The title says it all really.
If I may be allowed to make a plea in my defence I would like to put my general slackness down to work. It’s getting towards the end of the year, which always means a rush, and we’ve also been building a new whiz-bang Checkout process which is the kind of thing that just eats up your entire week. And we’ve got a massive backlog of work anyway because Dale went slightly mad a few months ago and booked in a lot more than we could actually do.
To deal with it I’ve been going into work early and doing one or two extra hours a day. Which is nice for the hip pocket but doesn’t really leave me with much energy for anything else. I have been up for a few things though, which I hopefully will write a bit about over the weekend. But not today, because I’m still at work (although I’ve taken myself off the clock so as not to defraud the company by having it pay for my half-arsed blogging) and it’s almost time to go home.
Two things I will comment on however are that the ABC has put Daria on again (on Friday Afternoons which is one reason I’m keen to be off home), and that there are a number of other really excellent TV shows on at the moment. Or rather there were because a few of them finished before I had the energy to write about them. Ho hum.
Sea of Souls for instance was very good. For those not aquainted with it, it’s a somewhat creepy drama featuring a team of parapsychologists working out of Glascow University. Now naturally this sort of premise runs the risk of being a complete cliche (cue X-Files theme), but I think the actors and scriptwriters did a really good job with it. Actually it reminded me a bit of Mysterious Ways (if you chopped out the requisite feel-good endings, made it all a bit more serious and boosted up the budget that is) – I mean a university Professor investigating the paranormal with the assistance of an enthusiastic young grad student*OK, I admit ‘enthusiastic’ isn’t exactly the first adjective that springs to mind to describe Miranda (apart from when watching the surgery channel at least), but she was enthusiastic on the inside! 🙂 and a dyed in the wool skeptic – it doesn’t take a genius to see the similarities (there are also some obvious similarities to the Koestler Parapsychological Unit at Edinburgh University, but I’ll leave that kind of thing to the lawyers 🙂
Anyway I only saw the last four epsiodes (dealing with reincartnation and muti killings), but they were really good. I wish I’d watched it from the start.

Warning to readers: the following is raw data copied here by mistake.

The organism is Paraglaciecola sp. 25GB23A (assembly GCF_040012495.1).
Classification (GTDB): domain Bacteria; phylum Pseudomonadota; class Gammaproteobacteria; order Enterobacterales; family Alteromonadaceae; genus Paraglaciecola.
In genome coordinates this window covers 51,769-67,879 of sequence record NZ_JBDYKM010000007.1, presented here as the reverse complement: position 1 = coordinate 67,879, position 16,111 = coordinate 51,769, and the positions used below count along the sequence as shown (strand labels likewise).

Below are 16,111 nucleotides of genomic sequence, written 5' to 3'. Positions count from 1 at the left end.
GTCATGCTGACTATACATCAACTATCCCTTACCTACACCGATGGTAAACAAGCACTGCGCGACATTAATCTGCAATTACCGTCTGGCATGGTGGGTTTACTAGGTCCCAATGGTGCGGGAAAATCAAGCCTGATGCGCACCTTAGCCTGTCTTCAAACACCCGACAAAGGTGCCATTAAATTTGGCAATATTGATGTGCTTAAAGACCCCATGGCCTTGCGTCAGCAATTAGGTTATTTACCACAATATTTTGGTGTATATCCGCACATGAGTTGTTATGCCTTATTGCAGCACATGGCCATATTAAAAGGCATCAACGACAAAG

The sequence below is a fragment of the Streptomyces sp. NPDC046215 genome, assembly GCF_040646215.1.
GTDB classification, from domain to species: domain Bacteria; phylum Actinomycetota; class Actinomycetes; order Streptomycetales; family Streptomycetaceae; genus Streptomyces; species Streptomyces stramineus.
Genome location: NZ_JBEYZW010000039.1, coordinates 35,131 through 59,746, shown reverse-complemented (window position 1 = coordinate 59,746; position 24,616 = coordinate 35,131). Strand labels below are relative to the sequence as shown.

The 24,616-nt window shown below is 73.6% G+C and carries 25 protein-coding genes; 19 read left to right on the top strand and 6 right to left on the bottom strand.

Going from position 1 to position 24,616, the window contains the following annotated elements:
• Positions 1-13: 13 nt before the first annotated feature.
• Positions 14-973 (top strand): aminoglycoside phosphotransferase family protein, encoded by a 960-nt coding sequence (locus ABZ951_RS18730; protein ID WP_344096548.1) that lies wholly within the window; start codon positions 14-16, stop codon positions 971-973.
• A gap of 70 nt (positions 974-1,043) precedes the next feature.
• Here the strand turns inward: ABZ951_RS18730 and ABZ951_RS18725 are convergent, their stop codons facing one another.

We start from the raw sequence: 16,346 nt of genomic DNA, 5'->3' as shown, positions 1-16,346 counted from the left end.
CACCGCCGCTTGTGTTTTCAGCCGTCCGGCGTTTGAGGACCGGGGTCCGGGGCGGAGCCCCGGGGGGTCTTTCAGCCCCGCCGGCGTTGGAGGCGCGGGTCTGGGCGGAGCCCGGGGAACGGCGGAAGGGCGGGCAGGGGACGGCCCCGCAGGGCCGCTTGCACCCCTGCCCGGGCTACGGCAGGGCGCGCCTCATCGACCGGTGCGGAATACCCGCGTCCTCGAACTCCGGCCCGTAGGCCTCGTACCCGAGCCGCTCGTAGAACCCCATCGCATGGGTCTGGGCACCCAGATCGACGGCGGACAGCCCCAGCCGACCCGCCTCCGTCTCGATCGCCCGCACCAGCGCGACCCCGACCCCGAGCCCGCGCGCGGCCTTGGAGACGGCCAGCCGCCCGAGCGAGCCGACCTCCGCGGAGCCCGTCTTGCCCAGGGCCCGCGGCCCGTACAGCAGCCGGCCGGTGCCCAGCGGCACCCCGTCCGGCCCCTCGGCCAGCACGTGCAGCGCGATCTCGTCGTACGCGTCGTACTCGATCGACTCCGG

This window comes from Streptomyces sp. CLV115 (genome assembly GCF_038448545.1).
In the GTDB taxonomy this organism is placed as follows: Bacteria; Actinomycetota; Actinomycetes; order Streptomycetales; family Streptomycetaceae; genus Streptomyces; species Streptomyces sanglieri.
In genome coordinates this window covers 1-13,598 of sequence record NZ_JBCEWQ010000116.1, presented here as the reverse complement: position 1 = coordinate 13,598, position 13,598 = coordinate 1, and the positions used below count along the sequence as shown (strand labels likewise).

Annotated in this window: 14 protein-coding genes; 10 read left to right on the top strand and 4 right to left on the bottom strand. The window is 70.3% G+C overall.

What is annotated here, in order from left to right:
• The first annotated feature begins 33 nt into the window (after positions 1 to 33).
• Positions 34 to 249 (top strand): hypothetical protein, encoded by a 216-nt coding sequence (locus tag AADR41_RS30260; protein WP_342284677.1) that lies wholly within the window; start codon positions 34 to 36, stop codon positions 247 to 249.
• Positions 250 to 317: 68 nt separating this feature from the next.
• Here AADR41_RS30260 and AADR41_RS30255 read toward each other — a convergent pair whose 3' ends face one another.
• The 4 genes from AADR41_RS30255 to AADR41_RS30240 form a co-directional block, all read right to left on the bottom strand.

Also catching my interest at the moment is P.O.W, which is (obviously enough) set in a Nazi P.O.W camp during World War II (that is to say a P.O.W camp run by the Nazis, I can’t see anyone watching a show set in a camp for Nazis – at least not anyone I’d want to hang around with anyway). It’s sort of like a somewhat less rose tinted version of The Great Escape extended into a series, or a serious version of Hogan’s Heroes (if a guard caught you digging a tunnel in this camp they wouldn’t run away yelling “I know noTHING!” – they’d shoot you). It’s rather reminiscant of Changi actually, minus the various fantasy bits. Anyway what particularly impresses me is the camp Commandant, Dreiber. The scriptwriters and the actor (who’s name completely escapes me) have done a great job (in the episodes I’ve seen at least – I’ve missed a few) in making him somewhat sympathetic, without taking any of the easy options. It would have been very easy to set him up as a brutal Nazi monster, or alternatively as a good guy forced to follow orders because he has no choice, but they’ve managed to create a loyal, patriotic German (and Nazi) who isn’t on the whole such a bad guy. He generally sticks to the Geneva Conventions for instance, shows some concern for the prisoners’ welfare and treats the Allied C.O. with a measure of respect due to his rank. Of course anyone attempting to escape will be shot, and you get to see the frightening side of him when one of the prisoners turns out to be Jewish*Not brutal or vicious or fanatical – he just so obviously regards him as a nothing., but he’s not the stock Nazi usually portrayed in these kind of situations.
Thanks to sixty years of TV and cinema we’ve all got used to the idea of the Nazis as monsters (and let’s not forget there were plenty of them who were) but it’s interesting to see such an intelligent and convincing portrayal of the kind of Nazi who would have made up the bulk of the organization. Not a raving lunatic, or a fantical warrior pledging to die for the Fuhrer and the Sacred Aryan Blood, but an ordinary person with certain beliefs going about their life and military duties in a certain way. If you ask me that’s a much more mature – and frightening – depiction of what went on in Nazi Germany than a thousand bellowing stormtroopers.
So yeah, P.O.W. Check it out.
Going home now.